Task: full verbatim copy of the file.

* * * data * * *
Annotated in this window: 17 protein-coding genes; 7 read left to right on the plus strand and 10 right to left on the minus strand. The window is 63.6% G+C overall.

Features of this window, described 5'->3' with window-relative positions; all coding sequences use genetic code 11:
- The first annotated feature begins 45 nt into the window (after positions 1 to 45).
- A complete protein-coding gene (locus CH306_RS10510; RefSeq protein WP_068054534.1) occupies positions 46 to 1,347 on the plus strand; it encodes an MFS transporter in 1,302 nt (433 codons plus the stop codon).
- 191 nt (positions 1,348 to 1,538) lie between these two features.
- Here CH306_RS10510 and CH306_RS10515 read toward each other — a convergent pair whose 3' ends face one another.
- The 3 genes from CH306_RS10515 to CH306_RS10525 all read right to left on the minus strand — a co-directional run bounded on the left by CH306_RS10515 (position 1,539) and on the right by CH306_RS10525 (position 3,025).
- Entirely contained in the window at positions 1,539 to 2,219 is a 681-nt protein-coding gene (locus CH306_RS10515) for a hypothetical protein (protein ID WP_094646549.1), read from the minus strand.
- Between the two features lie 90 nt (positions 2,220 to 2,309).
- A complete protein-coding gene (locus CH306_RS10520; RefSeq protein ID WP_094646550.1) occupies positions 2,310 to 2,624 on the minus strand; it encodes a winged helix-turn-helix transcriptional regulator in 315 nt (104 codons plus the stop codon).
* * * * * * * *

Annotated in this window: 17 protein-coding genes; 7 read left to right on the plus strand and 10 right to left on the minus strand. The window is 63.6% G+C overall.

Features of this window, described 5'->3' with window-relative positions; all coding sequences use genetic code 11:
- The first annotated feature begins 45 nt into the window (after positions 1 to 45).
- A complete protein-coding gene (locus CH306_RS10510; RefSeq protein WP_068054534.1) occupies positions 46 to 1,347 on the plus strand; it encodes an MFS transporter in 1,302 nt (433 codons plus the stop codon).
- 191 nt (positions 1,348 to 1,538) lie between these two features.
- Here CH306_RS10510 and CH306_RS10515 read toward each other — a convergent pair whose 3' ends face one another.
- The 3 genes from CH306_RS10515 to CH306_RS10525 all read right to left on the minus strand — a co-directional run bounded on the left by CH306_RS10515 (position 1,539) and on the right by CH306_RS10525 (position 3,025).
- Entirely contained in the window at positions 1,539 to 2,219 is a 681-nt protein-coding gene (locus CH306_RS10515) for a hypothetical protein (protein ID WP_094646549.1), read from the minus strand.
- Between the two features lie 90 nt (positions 2,220 to 2,309).
- A complete protein-coding gene (locus CH306_RS10520; RefSeq protein ID WP_094646550.1) occupies positions 2,310 to 2,624 on the minus strand; it encodes a winged helix-turn-helix transcriptional regulator in 315 nt (104 codons plus the stop codon).